Caligula was the first Roman emperor to be murdered in office. However, the legend of his horse lives on and will continue to inspire the dedicated few who desire the political spotlight for their beloved animals.

  • Adam Vaccaro

    “What was the name of the pig who was arrested while running for president in 1968?” really should be a regular bar trivia question.

    • Dave Shorten

      too many people would name Nixon

      • Adam Vaccaro


        • Dave Shorten

          The Yippies were a strange animal themselves. Read David Farber Chicago ’68 to learn more about the 1968 Chicago DNC in which the entire cultural and political left descended on Chicago for some mayhem…and to rally for Pegasus the pig.

  • Matthew Shea

    If you were going to fill a Presidential cabinet solely with animals, which animals would you choose?

    • Dave Shorten

      President: Donkey
      VP: Sheep
      Agriculture/Commerce/Labor: Cow
      Defense: Hawk
      Treasury: Squirrel
      Education: Sloth

      • Matthew Shea

        President: Brown Rat. Since brown rats make their home in sewers, they would not be blinded by the trappings of power. They have proven throughout history to be tenacious, resourceful, and willing to make do with the resources at hand.

        Vice President: Scottish Terrier. FDR showed that they make excellent mascots and are great with people and photographers.

        Secretary of Treasury: Wolverine. The wolverine would attack policy and budgets with ferocity and never back down from a fight

        Secretary of the Interior: Appaloosa Horse.

        Attorney General: Cougar

        Secretary of Housing and Urban Development: Prairie Dog. Not only do Prairie Dogs dig massive burrows to live in, their building practices can have positive effects for the local ecosystem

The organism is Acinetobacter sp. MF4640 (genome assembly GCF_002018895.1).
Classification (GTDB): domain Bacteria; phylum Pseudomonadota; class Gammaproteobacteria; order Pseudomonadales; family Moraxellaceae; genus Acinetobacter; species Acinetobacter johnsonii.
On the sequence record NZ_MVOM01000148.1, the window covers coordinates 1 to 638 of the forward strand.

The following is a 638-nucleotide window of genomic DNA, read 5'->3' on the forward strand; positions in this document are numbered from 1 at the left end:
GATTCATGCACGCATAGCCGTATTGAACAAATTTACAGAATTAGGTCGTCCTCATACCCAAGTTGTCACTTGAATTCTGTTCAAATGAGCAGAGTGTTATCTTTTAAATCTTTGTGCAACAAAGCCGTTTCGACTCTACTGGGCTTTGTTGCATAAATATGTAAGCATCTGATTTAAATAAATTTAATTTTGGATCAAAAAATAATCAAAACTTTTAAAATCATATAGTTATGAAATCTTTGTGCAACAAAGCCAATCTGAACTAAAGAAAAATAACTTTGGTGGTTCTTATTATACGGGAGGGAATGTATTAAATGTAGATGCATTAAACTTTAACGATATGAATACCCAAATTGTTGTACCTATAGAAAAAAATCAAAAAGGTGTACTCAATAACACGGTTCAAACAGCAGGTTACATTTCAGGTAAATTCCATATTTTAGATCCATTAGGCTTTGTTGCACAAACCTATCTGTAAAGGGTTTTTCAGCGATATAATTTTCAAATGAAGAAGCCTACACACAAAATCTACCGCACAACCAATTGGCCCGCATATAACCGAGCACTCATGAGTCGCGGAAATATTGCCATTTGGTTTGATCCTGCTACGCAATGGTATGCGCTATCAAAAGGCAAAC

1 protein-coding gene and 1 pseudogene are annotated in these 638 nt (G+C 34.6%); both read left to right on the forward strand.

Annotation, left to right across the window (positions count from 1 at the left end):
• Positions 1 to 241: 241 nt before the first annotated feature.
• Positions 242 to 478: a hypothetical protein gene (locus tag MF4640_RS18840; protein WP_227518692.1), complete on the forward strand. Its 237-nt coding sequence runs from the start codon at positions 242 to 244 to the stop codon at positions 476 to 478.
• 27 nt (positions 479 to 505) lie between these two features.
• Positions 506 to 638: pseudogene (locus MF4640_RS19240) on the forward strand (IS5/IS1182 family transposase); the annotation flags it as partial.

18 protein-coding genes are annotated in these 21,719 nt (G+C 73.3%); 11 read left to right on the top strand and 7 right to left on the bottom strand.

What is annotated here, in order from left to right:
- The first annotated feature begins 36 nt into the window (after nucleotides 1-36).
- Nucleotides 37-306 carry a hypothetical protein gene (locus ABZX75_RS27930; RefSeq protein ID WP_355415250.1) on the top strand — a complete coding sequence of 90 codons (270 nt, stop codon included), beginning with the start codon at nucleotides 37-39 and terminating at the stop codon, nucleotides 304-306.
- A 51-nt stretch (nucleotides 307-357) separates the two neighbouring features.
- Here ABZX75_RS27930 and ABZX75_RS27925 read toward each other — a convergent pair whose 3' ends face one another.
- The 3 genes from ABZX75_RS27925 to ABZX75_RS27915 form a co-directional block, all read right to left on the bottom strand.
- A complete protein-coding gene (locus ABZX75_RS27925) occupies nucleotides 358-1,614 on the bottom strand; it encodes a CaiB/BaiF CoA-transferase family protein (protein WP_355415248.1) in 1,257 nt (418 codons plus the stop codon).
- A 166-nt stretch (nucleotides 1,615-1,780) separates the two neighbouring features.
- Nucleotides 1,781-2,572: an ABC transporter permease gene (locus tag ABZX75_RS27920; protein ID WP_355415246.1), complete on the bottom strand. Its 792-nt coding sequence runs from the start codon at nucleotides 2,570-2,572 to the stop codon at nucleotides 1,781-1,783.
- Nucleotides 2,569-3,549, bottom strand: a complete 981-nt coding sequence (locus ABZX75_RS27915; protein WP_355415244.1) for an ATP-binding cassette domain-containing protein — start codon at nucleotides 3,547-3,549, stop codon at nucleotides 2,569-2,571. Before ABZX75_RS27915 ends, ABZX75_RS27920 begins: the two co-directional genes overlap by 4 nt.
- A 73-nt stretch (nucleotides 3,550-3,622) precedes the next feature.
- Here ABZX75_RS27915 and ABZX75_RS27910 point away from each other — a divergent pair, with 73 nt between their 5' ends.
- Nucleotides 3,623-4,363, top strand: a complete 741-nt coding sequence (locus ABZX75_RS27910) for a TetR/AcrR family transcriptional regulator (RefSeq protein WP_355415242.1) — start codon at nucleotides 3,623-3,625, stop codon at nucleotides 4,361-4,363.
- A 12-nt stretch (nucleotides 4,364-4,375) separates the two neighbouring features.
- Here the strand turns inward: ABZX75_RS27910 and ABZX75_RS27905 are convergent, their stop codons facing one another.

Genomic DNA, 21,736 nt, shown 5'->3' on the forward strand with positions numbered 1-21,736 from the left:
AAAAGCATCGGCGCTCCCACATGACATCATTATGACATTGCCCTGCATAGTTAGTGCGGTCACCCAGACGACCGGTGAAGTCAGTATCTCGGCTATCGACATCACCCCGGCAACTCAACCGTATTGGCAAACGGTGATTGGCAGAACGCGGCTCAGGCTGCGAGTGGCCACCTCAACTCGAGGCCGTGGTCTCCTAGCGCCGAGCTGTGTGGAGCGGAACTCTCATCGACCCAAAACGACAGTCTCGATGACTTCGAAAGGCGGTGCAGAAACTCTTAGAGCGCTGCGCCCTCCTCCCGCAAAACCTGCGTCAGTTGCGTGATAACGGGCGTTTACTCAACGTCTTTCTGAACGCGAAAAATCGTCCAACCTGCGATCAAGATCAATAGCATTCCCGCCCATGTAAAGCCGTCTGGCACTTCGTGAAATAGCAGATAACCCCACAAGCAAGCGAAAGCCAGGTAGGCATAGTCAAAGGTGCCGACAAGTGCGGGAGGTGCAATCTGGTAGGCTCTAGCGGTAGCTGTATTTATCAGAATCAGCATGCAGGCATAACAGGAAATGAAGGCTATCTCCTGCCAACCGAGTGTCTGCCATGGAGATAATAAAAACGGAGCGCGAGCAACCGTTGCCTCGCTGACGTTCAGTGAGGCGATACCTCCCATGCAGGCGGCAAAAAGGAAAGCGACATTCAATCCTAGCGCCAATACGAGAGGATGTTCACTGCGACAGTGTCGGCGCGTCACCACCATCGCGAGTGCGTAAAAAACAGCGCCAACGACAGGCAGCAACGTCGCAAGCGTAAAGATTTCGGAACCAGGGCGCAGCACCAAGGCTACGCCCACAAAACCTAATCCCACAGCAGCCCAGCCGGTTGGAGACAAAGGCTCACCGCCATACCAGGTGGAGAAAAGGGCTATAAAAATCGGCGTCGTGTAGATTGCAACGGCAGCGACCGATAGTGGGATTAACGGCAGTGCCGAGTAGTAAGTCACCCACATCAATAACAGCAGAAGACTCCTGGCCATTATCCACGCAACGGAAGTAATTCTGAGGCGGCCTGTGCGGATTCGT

Secretary of Agriculture: Grey Wolf. Who better to watch over farmer’s interest than their traditional foe? A wolf would know all the ins and outs of agriculture, plus, they would be beyond the reach of farm lobbies.

        Secretary of Defense: Grizzly Bear

        Secretary of Labor: American Buffalo. Buffalo, before they were hunted to the brink of extinction, were part of massive herds, giving buffalo unique insight into what it takes to buffalo corporations and unions that are not in compliance with federal law.

        Secretary of Energy: Domestic Canary. A naturalized citizen, the canary’s experience with mining safety would make it a staunch opponent of fossil fuels, particularly coal. As a witness to the environmental degradation of its native Canary Islands, the canary would no doubt be in favor of long term, renewable solutions to our energy problems

        Secretary of Transportation: Arctic Tern. As a migratory bird that travels from the North and South pole, a tern would have the necessary experience and world view to coordinate the national transportion system

        Secretary of Education: Barn Owl

        Director of Homeland Security: American Badger

        Secretary of Veterans Affairs: Bighorn sheep

        Secretary of Commerce: Fire Ant. Ants know how to work together to build something greater than themselves. Fire Ants are not afraid to sting to get their way.

        Secretary of State: Raccoon. Raccoons are native to Canada, Mexico, and Central America and have been introduced to Western Europe, Russia’s South Caucasus region, and Japan. This familiarity with different geographic regions and cultures, plus their experience with the life or death interspecies diplomacy comes with being introduced to a foreign ecosyste, would make a raccoon a Secretary of State for the ages.

        Secretary of Health and Human Services: Nurse Shark